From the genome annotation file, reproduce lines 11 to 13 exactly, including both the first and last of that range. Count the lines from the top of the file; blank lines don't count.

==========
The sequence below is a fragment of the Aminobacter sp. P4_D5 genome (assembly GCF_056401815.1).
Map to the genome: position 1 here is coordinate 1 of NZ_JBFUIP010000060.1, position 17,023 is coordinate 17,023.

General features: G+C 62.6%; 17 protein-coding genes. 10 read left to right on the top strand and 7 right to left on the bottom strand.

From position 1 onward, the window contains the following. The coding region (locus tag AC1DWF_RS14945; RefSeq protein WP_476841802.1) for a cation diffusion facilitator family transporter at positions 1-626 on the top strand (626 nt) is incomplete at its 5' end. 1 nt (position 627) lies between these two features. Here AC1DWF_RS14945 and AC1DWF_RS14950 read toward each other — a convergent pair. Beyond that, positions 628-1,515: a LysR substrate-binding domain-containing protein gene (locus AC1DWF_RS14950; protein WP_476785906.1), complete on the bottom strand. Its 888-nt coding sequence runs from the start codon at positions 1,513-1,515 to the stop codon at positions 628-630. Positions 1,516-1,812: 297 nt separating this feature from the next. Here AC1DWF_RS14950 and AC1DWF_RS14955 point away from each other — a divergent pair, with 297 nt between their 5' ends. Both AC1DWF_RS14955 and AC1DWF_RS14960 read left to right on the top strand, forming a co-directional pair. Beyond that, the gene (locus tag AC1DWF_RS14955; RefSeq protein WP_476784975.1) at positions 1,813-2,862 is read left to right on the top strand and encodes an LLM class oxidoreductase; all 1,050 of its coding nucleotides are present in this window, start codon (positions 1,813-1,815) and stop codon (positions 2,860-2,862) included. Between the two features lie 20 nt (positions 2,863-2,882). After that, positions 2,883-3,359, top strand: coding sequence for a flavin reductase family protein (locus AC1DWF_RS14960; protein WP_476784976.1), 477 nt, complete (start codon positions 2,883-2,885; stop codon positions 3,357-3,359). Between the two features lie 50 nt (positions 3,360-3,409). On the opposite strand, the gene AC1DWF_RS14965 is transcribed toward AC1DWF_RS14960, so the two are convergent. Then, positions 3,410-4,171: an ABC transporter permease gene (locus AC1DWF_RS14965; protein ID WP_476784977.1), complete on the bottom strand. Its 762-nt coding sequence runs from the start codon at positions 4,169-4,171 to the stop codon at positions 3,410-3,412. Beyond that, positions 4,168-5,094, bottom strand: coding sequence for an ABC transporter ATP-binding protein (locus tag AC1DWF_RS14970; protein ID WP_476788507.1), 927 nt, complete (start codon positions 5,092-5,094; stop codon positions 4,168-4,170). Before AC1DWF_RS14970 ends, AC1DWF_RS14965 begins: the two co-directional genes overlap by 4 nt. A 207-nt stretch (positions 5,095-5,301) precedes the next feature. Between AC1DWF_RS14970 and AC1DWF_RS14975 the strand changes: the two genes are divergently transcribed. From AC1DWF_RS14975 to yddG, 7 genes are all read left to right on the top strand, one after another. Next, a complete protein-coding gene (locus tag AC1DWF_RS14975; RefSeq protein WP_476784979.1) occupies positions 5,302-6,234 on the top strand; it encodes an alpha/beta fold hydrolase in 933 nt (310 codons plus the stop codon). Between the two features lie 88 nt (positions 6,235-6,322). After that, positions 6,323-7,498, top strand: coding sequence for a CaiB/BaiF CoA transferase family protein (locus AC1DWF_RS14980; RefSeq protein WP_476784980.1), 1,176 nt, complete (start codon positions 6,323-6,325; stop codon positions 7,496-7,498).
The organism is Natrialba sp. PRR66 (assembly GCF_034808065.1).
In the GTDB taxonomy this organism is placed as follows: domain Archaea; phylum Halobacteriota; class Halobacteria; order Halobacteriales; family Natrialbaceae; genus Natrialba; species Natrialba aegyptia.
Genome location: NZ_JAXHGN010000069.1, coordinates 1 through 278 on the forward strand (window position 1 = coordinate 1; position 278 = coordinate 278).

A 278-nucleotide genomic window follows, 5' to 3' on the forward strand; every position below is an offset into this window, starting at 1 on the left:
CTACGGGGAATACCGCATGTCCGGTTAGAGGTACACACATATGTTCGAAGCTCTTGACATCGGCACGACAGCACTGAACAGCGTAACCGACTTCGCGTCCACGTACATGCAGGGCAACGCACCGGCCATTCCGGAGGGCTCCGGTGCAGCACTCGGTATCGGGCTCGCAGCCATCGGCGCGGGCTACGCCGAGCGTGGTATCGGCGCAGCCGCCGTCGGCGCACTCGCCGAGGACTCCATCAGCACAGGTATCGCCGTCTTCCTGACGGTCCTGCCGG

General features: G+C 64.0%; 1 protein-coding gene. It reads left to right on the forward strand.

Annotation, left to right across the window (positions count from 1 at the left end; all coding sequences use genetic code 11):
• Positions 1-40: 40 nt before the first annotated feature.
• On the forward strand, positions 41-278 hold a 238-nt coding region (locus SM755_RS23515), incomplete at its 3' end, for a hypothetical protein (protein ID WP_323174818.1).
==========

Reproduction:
Annotation, left to right across the window (positions count from 1 at the left end; all coding sequences use genetic code 11):
• Positions 1-40: 40 nt before the first annotated feature.
• On the forward strand, positions 41-278 hold a 238-nt coding region (locus SM755_RS23515), incomplete at its 3' end, for a hypothetical protein (protein ID WP_323174818.1).